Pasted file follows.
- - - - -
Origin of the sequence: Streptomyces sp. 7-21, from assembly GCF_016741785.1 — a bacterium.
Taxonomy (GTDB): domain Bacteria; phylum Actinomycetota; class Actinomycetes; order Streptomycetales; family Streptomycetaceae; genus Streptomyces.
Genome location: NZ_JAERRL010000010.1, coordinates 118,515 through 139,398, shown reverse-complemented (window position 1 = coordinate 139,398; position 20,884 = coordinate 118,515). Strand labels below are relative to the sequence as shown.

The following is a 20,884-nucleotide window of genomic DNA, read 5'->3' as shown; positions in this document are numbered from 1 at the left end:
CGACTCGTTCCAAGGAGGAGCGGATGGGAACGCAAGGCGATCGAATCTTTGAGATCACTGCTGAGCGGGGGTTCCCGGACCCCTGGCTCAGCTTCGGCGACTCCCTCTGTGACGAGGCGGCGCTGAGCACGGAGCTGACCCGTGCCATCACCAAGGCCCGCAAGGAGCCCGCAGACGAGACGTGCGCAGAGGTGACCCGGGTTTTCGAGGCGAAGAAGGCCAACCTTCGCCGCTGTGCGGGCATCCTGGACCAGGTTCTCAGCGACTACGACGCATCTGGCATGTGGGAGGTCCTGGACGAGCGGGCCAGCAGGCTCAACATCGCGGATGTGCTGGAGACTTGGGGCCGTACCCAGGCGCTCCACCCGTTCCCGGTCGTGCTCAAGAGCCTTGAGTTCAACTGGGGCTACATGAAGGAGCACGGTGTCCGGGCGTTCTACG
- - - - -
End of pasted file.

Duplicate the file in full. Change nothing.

Origin of the sequence: Streptomyces sp. 7-21, from assembly GCF_016741785.1 — a bacterium.
Taxonomy (GTDB): domain Bacteria; phylum Actinomycetota; class Actinomycetes; order Streptomycetales; family Streptomycetaceae; genus Streptomyces.
Genome location: NZ_JAERRL010000010.1, coordinates 118,515 through 139,398, shown reverse-complemented (window position 1 = coordinate 139,398; position 20,884 = coordinate 118,515). Strand labels below are relative to the sequence as shown.

The following is a 20,884-nucleotide window of genomic DNA, read 5'->3' as shown; positions in this document are numbered from 1 at the left end:
CGACTCGTTCCAAGGAGGAGCGGATGGGAACGCAAGGCGATCGAATCTTTGAGATCACTGCTGAGCGGGGGTTCCCGGACCCCTGGCTCAGCTTCGGCGACTCCCTCTGTGACGAGGCGGCGCTGAGCACGGAGCTGACCCGTGCCATCACCAAGGCCCGCAAGGAGCCCGCAGACGAGACGTGCGCAGAGGTGACCCGGGTTTTCGAGGCGAAGAAGGCCAACCTTCGCCGCTGTGCGGGCATCCTGGACCAGGTTCTCAGCGACTACGACGCATCTGGCATGTGGGAGGTCCTGGACGAGCGGGCCAGCAGGCTCAACATCGCGGATGTGCTGGAGACTTGGGGCCGTACCCAGGCGCTCCACCCGTTCCCGGTCGTGCTCAAGAGCCTTGAGTTCAACTGGGGCTACATGAAGGAGCACGGTGTCCGGGCGTTCTACG